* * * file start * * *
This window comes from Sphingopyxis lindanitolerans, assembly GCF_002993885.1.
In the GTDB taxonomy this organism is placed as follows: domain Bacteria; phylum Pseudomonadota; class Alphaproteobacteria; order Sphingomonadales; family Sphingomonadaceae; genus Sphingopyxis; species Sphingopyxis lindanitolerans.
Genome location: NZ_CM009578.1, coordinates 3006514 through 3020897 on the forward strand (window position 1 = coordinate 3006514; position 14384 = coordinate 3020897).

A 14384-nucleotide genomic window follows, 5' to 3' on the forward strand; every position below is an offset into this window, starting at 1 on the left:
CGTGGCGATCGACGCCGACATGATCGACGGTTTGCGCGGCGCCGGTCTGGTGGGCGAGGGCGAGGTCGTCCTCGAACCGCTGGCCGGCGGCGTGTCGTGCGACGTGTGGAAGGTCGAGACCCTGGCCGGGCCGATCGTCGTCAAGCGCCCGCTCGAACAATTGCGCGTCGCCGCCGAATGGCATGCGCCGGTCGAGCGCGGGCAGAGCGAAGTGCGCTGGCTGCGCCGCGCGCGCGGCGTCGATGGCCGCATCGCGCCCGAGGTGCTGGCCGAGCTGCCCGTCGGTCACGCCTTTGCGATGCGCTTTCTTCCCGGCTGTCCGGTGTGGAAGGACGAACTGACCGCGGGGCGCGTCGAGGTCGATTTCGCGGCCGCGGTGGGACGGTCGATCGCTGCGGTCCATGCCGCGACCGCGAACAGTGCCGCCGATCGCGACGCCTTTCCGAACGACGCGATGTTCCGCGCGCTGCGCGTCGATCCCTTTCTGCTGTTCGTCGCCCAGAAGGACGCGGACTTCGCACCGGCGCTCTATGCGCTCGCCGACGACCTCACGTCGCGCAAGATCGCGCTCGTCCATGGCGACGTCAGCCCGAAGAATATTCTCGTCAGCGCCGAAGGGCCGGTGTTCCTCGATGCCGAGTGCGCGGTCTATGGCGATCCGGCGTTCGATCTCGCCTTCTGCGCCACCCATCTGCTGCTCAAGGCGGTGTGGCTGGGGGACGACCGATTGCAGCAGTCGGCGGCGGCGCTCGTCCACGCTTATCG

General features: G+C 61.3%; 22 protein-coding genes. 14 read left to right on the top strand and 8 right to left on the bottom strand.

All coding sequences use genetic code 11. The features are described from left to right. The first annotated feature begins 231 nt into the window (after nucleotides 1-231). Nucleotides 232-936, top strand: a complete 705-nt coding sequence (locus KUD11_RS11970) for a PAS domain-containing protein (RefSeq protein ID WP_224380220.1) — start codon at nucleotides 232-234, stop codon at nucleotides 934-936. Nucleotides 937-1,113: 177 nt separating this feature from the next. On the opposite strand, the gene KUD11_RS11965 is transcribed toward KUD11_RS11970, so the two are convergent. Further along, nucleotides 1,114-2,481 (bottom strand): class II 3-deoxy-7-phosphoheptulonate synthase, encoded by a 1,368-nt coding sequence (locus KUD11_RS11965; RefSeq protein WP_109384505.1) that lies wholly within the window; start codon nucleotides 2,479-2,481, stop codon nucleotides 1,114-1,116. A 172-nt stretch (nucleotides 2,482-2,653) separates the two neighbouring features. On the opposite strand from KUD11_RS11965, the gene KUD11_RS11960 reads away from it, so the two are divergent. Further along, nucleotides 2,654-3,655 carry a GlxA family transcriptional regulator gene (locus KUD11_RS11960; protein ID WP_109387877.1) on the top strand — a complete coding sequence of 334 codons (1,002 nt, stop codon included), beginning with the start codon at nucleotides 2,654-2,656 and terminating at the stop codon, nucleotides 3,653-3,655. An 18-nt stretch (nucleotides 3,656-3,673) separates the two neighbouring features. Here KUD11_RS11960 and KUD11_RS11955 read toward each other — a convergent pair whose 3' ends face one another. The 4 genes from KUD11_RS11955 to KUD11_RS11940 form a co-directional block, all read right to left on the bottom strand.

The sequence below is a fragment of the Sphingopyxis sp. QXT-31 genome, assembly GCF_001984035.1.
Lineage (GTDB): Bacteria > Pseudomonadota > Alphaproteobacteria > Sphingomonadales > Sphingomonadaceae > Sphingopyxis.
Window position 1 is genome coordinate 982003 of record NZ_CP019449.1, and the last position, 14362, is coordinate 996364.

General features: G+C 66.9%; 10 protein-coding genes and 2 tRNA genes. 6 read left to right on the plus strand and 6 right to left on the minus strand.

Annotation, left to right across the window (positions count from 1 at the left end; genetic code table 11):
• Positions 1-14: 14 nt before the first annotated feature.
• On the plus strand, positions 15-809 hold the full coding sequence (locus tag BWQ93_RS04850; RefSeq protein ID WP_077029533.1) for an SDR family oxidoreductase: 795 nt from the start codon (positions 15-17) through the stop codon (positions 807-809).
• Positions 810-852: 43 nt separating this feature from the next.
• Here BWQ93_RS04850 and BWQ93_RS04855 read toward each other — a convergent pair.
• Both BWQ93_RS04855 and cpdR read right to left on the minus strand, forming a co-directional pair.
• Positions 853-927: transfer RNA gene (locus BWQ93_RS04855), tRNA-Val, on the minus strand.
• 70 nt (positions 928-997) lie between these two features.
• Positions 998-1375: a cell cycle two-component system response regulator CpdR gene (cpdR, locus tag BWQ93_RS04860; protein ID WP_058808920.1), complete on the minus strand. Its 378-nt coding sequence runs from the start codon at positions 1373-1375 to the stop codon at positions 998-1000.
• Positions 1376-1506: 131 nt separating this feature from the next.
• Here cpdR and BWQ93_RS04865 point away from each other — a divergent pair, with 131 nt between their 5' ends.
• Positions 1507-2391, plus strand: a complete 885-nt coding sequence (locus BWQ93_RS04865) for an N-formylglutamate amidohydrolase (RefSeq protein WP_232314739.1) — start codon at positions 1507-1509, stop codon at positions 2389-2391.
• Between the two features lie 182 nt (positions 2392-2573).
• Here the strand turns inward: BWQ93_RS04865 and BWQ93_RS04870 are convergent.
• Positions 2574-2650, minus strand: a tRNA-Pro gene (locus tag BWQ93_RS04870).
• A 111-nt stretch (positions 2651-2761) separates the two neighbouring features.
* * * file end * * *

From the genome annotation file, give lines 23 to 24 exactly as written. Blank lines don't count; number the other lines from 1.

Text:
• Positions 1507-2391, plus strand: a complete 885-nt coding sequence (locus BWQ93_RS04865) for an N-formylglutamate amidohydrolase (RefSeq protein WP_232314739.1) — start codon at positions 1507-1509, stop codon at positions 2389-2391.
• Between the two features lie 182 nt (positions 2392-2573).